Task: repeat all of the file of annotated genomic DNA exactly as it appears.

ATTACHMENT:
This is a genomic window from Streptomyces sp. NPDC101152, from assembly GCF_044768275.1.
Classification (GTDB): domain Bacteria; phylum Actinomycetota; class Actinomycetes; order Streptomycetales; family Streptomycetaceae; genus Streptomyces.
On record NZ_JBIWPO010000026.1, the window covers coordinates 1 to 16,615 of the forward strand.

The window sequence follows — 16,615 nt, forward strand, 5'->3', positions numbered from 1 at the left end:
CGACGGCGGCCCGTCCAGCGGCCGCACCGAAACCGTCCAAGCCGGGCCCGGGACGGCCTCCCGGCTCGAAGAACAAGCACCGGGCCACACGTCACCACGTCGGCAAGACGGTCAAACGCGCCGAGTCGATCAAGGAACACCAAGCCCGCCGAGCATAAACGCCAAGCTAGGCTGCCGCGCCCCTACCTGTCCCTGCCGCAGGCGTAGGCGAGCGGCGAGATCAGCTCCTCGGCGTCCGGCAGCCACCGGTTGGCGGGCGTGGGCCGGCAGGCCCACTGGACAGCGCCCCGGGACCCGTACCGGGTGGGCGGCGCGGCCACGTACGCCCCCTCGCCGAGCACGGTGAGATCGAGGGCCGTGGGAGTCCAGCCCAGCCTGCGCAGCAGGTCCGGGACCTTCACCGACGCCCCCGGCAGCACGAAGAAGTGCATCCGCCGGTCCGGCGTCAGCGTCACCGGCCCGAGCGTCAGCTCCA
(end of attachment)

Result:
This is a genomic window from Streptomyces sp. NPDC101152, from assembly GCF_044768275.1.
Classification (GTDB): domain Bacteria; phylum Actinomycetota; class Actinomycetes; order Streptomycetales; family Streptomycetaceae; genus Streptomyces.
On record NZ_JBIWPO010000026.1, the window covers coordinates 1 to 16,615 of the forward strand.

The window sequence follows — 16,615 nt, forward strand, 5'->3', positions numbered from 1 at the left end:
CGACGGCGGCCCGTCCAGCGGCCGCACCGAAACCGTCCAAGCCGGGCCCGGGACGGCCTCCCGGCTCGAAGAACAAGCACCGGGCCACACGTCACCACGTCGGCAAGACGGTCAAACGCGCCGAGTCGATCAAGGAACACCAAGCCCGCCGAGCATAAACGCCAAGCTAGGCTGCCGCGCCCCTACCTGTCCCTGCCGCAGGCGTAGGCGAGCGGCGAGATCAGCTCCTCGGCGTCCGGCAGCCACCGGTTGGCGGGCGTGGGCCGGCAGGCCCACTGGACAGCGCCCCGGGACCCGTACCGGGTGGGCGGCGCGGCCACGTACGCCCCCTCGCCGAGCACGGTGAGATCGAGGGCCGTGGGAGTCCAGCCCAGCCTGCGCAGCAGGTCCGGGACCTTCACCGACGCCCCCGGCAGCACGAAGAAGTGCATCCGCCGGTCCGGCGTCAGCGTCACCGGCCCGAGCGTCAGCTCCA